Editor’s Note: Nick Goepper took home the silver medal in Freeski Slopestyle at the Beijing Winter Olympics. It’s his third medal in three different Winter Olympics.
The snow is perfect. The wind is calm. Nick Goepper squints through the brilliant sunshine, focusing his mind and body on the hill he’s about to descend and the speed he’ll need to explode off the jump.
He lowers his visor and blasts down the slope, feeling neither the warmth of the sun nor the chill of the morning air. All that matters in these few seconds is speed, timing, and a safe landing. But once airborne, Goepper is an acrobat, a showman, an artist.
As he rockets off the ramp, he crosses his skis into an X and grabs one by the tail. He tweaks it to give himself as fast a rotation as possible. Spinning like a corkscrew—which is what the trick is called—he seems to defy gravity as he flips and twists three times before a soft thud marks the moment his skis reconnect with the earth. Did I mention he lands backwards?
There is joy in his face and sometimes an adrenaline-induced scream when he lifts his visor after a good run. Goepper is in love with the snow, the speed, and how the danger and beauty of his event, known as slopestyle skiing, has transformed winter’s most popular sport.
If you’ve ever watched the Winter X Games, you know Goepper has been both the dominant slopestyle skier and the Comeback Kid. He won the gold in 2013, 2014, and 2015 before fading a bit until the so-called “COVID X Games” last year, when he again won gold.
The X Games are spectacular for the viewing public, both in person and on ESPN. Set among pine trees high above Aspen, Colorado, it’s where slopestylers, snowboarders, and aerialists strut their best moves, hoping to leave the judges with mouths agape at something they’ve never seen before. “For our sport, the X Games are our Super Bowl,” Goepper says without hesitation. “It holds more value to the core of our profession, and the talent pool is usually higher because everyone wants to be there.”
For perhaps everyone else on skis and skates, though, the highest mountain is the Winter Olympics—and that’s where Goepper is right now, soaking in the charm of the Olympic Village, exploring the mysteries of China, and seeking the one medal he doesn’t have: an Olympic gold.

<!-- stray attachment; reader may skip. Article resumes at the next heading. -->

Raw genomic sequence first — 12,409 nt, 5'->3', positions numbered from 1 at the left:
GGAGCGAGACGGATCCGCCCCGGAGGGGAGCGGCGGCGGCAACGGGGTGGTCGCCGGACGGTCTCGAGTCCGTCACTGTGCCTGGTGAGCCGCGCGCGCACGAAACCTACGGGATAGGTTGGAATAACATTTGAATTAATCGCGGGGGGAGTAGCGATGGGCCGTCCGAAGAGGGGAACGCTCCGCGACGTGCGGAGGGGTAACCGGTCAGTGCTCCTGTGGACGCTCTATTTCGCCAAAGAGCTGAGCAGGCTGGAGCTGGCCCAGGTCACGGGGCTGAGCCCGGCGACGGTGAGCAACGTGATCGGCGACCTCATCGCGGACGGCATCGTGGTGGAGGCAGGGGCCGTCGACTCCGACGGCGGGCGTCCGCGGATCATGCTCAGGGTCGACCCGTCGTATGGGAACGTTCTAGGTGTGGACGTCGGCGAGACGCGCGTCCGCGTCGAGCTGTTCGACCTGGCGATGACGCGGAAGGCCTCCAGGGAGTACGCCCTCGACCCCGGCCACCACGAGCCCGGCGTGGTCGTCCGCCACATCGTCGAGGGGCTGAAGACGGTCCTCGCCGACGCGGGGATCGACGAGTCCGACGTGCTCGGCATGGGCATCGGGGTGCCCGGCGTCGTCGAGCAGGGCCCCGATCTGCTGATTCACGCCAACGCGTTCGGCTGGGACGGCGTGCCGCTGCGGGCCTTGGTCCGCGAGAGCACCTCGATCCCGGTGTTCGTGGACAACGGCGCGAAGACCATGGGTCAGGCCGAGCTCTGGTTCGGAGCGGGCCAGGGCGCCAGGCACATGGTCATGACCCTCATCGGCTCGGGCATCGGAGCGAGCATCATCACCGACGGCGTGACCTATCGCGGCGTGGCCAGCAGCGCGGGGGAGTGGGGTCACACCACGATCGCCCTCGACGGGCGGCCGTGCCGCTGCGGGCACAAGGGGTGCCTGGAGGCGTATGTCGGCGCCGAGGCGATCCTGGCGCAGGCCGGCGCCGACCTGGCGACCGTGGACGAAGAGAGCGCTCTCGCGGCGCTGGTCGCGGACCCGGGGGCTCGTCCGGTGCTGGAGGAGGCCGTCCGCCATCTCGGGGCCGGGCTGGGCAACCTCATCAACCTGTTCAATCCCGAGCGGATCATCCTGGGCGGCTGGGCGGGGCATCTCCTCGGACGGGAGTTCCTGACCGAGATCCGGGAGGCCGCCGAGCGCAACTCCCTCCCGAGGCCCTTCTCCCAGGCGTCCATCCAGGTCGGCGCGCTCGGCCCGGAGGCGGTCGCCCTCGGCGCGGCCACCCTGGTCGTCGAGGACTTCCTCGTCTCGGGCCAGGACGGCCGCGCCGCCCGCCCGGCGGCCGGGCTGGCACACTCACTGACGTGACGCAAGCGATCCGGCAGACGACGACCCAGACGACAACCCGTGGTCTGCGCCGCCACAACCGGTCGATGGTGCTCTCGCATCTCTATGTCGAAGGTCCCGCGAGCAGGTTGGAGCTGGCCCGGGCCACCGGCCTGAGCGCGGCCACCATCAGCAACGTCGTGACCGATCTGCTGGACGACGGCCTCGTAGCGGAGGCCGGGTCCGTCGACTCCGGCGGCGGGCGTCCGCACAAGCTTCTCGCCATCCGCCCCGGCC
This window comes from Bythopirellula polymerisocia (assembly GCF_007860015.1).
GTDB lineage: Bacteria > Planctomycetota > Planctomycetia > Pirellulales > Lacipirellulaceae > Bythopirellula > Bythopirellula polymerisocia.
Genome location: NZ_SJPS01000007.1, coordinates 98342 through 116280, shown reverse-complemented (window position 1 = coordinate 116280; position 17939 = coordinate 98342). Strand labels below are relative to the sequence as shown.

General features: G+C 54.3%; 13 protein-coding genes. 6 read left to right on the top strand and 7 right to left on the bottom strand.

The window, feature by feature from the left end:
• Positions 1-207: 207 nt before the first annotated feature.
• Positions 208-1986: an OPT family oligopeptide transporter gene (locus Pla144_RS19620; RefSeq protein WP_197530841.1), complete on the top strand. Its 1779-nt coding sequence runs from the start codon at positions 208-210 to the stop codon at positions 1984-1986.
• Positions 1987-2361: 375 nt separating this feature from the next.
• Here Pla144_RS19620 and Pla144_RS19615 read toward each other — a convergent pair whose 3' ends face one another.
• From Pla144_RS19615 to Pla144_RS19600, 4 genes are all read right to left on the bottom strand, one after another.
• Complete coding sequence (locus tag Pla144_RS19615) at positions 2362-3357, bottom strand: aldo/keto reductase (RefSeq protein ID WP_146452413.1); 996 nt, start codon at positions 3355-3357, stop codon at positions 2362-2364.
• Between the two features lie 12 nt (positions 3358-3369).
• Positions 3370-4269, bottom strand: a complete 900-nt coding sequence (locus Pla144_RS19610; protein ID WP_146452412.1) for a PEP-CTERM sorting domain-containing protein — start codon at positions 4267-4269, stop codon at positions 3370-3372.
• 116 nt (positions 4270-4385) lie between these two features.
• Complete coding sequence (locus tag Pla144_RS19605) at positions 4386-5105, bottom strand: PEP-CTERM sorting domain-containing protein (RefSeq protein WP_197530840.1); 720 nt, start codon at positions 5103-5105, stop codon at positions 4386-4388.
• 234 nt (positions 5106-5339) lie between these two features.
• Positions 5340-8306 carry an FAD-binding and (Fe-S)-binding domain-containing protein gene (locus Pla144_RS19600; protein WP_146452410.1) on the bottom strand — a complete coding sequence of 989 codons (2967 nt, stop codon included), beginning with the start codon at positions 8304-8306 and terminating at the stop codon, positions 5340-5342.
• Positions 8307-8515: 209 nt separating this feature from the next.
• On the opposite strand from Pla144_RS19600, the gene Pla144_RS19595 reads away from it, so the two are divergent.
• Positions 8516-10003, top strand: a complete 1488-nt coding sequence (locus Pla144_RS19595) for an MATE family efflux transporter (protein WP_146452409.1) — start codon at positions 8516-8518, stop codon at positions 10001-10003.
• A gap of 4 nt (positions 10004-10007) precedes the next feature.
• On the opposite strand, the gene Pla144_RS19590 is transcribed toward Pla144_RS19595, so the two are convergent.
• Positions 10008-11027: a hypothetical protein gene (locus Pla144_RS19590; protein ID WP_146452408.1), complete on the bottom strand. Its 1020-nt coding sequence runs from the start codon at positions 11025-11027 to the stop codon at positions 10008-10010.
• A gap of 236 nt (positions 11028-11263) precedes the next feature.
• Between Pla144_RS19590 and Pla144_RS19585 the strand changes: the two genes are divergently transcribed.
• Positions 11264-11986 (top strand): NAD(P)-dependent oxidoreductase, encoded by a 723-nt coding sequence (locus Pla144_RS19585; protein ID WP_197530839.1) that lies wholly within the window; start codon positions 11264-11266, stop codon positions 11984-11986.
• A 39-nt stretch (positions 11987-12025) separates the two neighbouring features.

Goepper is no stranger to the Olympics, having won the bronze in the 2014 Sochi Winter Games and silver in the 2018 PyeongChang Olympiad. The Chinese have designed the slopestyle event to be as much a cultural journey as it is a challenging course. Goepper and his competitors will ski down a mountain generously seeded with steel rails and a jump ramp built to resemble the Great Wall of China—and it’s a long way from home.
The Genting Secret Garden Ski Resort northwest of Beijing is quite a leap from the modest 400-foot drop in Lawrenceburg, Indiana, Goepper’s hometown. It’s where, at 5 years old, he strapped on his first pair of skis at Perfect North Slopes.
“He climbed everything and jumped off everything,” his mother, Linda Goepper, recalls. He had just learned to walk when Nick toddled outside and onto the Goepper deck in the Hidden Valley Lake community outside Lawrenceburg. Linda’s back was to the deck when her visitor’s face changed to horror. Nick had somehow climbed the pickets and was now crawling on the 2-inch-wide deck rail, 20 feet above the ground.
And, with the pure joy only a 1-year-old can express, he made it. Maybe that’s why Goepper today rides the rails with both ferocity and elegance.
Slopestyle skiing, besides requiring aerial stunts off ramps, also features sets of rails that skiers jump on and off, performing more aerial twists and turns as they do. The rails are generally made of metal and skiers land on them by launching off a mogul or small bump in the terrain. The slopestyle sound is disarming—the swoosh of skis on the snow, the clatter of the skis on the metal rail, the second or two of silence in the air, and a running soft thud as the skier moves on to the next obstacle.